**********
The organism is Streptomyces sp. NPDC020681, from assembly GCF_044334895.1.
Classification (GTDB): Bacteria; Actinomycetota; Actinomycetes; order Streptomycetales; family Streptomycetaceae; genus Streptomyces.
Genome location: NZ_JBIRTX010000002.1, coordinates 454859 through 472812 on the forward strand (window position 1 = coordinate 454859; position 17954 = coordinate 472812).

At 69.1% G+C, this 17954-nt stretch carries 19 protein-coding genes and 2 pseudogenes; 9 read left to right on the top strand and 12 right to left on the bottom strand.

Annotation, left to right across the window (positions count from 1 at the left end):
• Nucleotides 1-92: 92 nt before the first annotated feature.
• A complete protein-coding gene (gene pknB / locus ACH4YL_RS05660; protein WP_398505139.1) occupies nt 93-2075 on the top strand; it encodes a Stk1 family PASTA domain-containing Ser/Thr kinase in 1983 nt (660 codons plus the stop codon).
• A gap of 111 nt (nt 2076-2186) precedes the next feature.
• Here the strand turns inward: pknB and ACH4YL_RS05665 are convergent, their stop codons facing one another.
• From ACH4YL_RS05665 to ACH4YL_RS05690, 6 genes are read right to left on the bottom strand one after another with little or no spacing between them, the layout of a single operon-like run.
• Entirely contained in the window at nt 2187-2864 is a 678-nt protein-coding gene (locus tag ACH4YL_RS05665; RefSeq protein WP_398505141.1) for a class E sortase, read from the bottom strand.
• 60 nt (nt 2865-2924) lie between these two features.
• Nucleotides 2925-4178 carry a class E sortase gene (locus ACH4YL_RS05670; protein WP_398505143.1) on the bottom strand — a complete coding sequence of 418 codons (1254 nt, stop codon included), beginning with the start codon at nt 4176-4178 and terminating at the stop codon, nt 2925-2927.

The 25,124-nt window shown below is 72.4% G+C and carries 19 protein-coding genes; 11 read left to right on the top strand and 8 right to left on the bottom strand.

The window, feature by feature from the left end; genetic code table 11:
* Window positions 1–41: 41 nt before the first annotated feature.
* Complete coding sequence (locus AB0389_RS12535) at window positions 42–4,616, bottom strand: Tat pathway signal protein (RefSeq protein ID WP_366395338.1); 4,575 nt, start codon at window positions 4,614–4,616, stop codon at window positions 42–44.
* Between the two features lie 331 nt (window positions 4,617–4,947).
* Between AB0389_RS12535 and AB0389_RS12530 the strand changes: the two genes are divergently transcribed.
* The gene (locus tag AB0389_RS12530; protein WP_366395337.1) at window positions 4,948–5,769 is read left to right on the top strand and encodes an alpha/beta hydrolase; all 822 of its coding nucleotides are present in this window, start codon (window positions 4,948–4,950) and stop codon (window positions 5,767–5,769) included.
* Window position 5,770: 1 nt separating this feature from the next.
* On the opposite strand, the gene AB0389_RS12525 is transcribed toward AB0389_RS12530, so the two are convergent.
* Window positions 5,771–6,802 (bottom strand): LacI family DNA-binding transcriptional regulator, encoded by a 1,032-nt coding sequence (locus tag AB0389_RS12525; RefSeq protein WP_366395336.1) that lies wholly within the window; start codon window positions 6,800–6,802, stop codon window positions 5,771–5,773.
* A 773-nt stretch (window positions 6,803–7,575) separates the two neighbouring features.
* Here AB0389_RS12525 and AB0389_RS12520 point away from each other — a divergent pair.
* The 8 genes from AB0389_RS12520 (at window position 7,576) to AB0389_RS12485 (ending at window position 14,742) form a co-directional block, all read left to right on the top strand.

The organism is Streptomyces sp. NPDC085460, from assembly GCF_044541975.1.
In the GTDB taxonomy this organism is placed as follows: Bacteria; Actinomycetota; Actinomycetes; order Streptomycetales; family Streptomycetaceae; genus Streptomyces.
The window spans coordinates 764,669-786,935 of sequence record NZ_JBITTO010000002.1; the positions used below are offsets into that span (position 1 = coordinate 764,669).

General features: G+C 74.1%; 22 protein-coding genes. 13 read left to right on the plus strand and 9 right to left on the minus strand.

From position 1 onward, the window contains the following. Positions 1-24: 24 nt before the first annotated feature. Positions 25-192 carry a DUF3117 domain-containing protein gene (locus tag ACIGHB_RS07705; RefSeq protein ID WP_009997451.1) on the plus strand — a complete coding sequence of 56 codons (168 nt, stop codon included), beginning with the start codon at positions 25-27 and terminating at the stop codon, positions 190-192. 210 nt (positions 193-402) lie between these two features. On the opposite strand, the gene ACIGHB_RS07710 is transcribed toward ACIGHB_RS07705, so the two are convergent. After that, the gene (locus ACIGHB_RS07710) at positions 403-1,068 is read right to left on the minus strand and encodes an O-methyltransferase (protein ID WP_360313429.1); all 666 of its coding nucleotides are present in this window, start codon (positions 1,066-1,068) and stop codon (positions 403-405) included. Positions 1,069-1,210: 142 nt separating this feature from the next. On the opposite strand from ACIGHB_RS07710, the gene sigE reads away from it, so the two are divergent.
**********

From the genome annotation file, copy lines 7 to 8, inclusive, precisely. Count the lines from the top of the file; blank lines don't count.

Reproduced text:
• A complete protein-coding gene (gene pknB / locus ACH4YL_RS05660; protein WP_398505139.1) occupies nt 93-2075 on the top strand; it encodes a Stk1 family PASTA domain-containing Ser/Thr kinase in 1983 nt (660 codons plus the stop codon).
• A gap of 111 nt (nt 2076-2186) precedes the next feature.